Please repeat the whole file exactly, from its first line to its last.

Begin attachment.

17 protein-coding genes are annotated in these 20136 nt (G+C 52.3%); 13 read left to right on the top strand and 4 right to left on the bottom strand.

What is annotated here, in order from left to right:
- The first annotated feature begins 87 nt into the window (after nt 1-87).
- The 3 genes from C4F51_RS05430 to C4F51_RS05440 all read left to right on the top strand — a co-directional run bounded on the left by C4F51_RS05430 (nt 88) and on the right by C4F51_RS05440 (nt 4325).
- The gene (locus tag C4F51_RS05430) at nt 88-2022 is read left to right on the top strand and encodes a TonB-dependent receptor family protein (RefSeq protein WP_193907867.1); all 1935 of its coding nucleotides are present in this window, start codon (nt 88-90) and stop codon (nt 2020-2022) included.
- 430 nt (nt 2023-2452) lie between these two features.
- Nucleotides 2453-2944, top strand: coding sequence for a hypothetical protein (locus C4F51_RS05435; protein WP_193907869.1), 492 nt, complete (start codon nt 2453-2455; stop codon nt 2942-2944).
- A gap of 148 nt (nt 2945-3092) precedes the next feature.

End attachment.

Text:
17 protein-coding genes are annotated in these 20136 nt (G+C 52.3%); 13 read left to right on the top strand and 4 right to left on the bottom strand.

What is annotated here, in order from left to right:
- The first annotated feature begins 87 nt into the window (after nt 1-87).
- The 3 genes from C4F51_RS05430 to C4F51_RS05440 all read left to right on the top strand — a co-directional run bounded on the left by C4F51_RS05430 (nt 88) and on the right by C4F51_RS05440 (nt 4325).
- The gene (locus tag C4F51_RS05430) at nt 88-2022 is read left to right on the top strand and encodes a TonB-dependent receptor family protein (RefSeq protein WP_193907867.1); all 1935 of its coding nucleotides are present in this window, start codon (nt 88-90) and stop codon (nt 2020-2022) included.
- 430 nt (nt 2023-2452) lie between these two features.
- Nucleotides 2453-2944, top strand: coding sequence for a hypothetical protein (locus C4F51_RS05435; protein WP_193907869.1), 492 nt, complete (start codon nt 2453-2455; stop codon nt 2942-2944).
- A gap of 148 nt (nt 2945-3092) precedes the next feature.